Gauteng’s poor to bear the brunt of contagion

By sheree bega Time of article published Mar 24, 2020

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Experience from around the world has shown basic hygiene and social distancing are key factors in limiting the spread of the coronavirus pandemic.

“However, maintaining basic preventative hygiene and social distancing is not equally feasible for all people in all communities,” said a team of researchers at the Gauteng City-Region Observatory (GCRO).

Last week, it published its map of the month, left, charting the vulnerability to Covid-19 in Gauteng “to aid an understanding of the localised risk factors that might contribute to the spread of Covid-19 and might amplify its health and socio-economic impact in Gauteng communities”.

The mapping, write the researchers, focuses on the spatial distribution of “some salient risks and vulnerabilities” at a ward level, as drawn from its Quality of Life V survey (2017/18).

The first map is based on an index of risk factors to maintaining social distance and preventative hygiene per ward. It combines six variables: the percentage of respondents per ward who live in crowded dwellings, have no access to flush toilets, have no access to piped water, use public healthcare facilities, have no access to electronic communication and rely on public transport.

The second, complementary map, is based on an index of risk factors that will likely increase health and socio-economic vulnerability during an outbreak or broader shutdown. It also combines six variables: the percentage of respondents per ward who have poor or very poor health, have no medical insurance, face hunger, have pre-existing health conditions, find it difficult to save money and previously failed to find healthcare when they needed it.

“While the government has thus far focused on critical measures to prevent the spread of COVID-19 in the immediate term, its responses will need to evolve over time to consider how the pandemic will have significant effects on the economy and livelihoods, especially given existing poor health conditions in many areas.

“Once again, these impacts are likely to be felt unevenly. Poorer communities are likely to bear the brunt of the dire health and socio-economic consequences as COVID-19 spreads.

"In addition, with various shutdown measures already in place, they will be the most vulnerable to these dramatic changes in the patterns of social functioning, and the downturn in economic activity that will inevitably result,” write the team..

Crowded living conditions make it difficult to maintain social distancing and isolate sick people and often include high likelihood of sharing ablution facilities - 14.4% of respondents live in crowded circumstances.

“In addition, we considered those who do not have clean running water in their homes or yards, and are therefore either accessing water from alternative sources such as streams or rainwater tanks or from shared points such as stand pipes or street taps.

“In many circumstances, this may be combined with shared toilet facilities or toilets such as pit latrines and the absence of running water. In these situations of less than ideal water and toilet facilities, it may be more difficult for people to ensure appropriate levels of hygiene and to practise social distancing.”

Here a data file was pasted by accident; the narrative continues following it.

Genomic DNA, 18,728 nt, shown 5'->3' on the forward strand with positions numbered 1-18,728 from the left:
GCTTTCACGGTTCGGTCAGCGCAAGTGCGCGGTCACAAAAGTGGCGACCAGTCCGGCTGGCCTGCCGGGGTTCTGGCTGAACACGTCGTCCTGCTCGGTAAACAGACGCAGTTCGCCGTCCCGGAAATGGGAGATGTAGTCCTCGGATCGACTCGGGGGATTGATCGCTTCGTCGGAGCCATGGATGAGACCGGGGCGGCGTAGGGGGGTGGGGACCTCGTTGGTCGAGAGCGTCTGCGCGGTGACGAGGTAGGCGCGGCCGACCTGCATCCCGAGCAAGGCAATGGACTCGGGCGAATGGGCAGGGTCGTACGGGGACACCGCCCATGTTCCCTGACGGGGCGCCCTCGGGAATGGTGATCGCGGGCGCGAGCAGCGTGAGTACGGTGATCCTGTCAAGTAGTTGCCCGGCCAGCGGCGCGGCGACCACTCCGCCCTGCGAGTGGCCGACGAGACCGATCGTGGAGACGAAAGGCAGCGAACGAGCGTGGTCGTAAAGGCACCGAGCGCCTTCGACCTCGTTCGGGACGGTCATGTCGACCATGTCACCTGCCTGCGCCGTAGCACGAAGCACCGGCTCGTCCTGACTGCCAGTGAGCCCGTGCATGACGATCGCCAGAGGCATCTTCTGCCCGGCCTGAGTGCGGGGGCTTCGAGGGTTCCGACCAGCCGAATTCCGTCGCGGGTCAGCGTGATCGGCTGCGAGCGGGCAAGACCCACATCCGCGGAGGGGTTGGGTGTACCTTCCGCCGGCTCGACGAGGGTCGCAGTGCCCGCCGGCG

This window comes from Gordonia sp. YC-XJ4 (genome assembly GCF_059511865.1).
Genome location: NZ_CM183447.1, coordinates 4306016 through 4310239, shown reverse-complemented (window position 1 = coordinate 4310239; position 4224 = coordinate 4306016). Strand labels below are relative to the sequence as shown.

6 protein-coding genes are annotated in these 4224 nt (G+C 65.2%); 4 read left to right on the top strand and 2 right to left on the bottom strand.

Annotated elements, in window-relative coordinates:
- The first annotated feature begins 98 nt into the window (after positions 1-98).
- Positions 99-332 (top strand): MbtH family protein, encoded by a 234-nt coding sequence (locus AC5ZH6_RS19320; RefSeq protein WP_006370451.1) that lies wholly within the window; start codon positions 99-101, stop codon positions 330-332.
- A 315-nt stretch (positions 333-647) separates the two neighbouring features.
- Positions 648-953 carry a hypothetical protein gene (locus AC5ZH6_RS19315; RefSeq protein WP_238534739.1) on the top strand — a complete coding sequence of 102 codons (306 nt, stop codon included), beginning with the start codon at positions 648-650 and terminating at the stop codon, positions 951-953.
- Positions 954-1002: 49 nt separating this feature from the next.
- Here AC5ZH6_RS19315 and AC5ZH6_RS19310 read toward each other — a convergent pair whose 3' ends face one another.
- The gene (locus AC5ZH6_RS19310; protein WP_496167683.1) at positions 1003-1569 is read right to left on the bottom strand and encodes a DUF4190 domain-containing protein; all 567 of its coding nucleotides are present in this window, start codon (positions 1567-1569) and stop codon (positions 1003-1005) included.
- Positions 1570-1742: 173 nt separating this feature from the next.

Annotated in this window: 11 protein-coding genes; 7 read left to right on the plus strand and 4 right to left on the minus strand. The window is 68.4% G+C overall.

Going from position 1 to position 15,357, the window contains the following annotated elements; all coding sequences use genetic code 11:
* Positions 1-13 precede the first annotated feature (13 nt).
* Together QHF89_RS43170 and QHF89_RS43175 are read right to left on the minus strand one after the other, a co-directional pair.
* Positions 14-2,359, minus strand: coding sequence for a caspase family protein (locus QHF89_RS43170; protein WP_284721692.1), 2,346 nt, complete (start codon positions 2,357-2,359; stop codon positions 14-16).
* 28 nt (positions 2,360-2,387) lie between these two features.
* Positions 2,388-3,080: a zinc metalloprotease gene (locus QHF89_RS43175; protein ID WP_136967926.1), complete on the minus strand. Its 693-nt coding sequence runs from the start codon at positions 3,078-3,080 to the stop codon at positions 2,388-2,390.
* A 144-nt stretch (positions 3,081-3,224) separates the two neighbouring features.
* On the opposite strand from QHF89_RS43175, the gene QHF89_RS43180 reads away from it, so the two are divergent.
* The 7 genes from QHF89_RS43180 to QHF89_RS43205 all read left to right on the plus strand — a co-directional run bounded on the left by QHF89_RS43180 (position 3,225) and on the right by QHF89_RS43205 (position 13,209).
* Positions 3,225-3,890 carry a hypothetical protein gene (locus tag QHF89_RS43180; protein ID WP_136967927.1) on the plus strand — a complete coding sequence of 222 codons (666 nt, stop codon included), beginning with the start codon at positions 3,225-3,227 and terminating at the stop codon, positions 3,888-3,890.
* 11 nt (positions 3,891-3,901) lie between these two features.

About 66% of respondents usually use public healthcare facilities.

“During this time, public health services and professionals are going to do everything in their power to manage the spread of COVID-19 but the usual high volumes and long queues in public health facilities are more likely to be an impediment to containing the spread of the virus.”

The researchers note how it is extremely difficult to maintain social distancing with the use of public transport and some 44% of respondents in the Gauteng City-Region rely on public transport. “Many people working in essential services will still need to use public transport to work in hospitals, pharmacies and supermarkets.”

The second map highlights that the risks which increase health and social vulnerability are relatively higher in some wards (shaded dark purple) in Gauteng than in others (light pink).

“Importantly, although there are various wards to be concerned about at this time, it indicates that health and social vulnerabilities are not as spatially clustered compared to the risk distribution in Map 1, and suggests a much broader group of residents in the Gauteng City-Region might be affected by an outbreak or broader shutdown.

“This is partly because respondents’ lack of access to medical insurance, experience of pre-existing relevant health conditions and difficulty to save money is widespread throughout the province, even in middle and upper class areas.”

Wards of concern include Stinkwater, Atteridgeville, Mamelodi, Ivory Park, Soweto, Katlehong, Tsakane, Bekkersdal, Khutsong and Sebokeng where 45% to 60% of respondents experience various risk factors, which “increase their health and social vulnerability”.

The maps reveal how challenges to maintaining social distance and preventative hygiene are “spatially clustered” but limited ability to cope with health and social shocks is more widespread in the Gauteng City-Region. The latter, too is significantly influenced by the challenges in maintaining social distance and preventative hygiene measures.

The maps, says the GCRO, can help the Gauteng provincial government direct communication strategies, as well as health and social support “to areas experiencing the greatest risk first”.

Visit: The Gauteng City-Region Observatory

The Saturday Star

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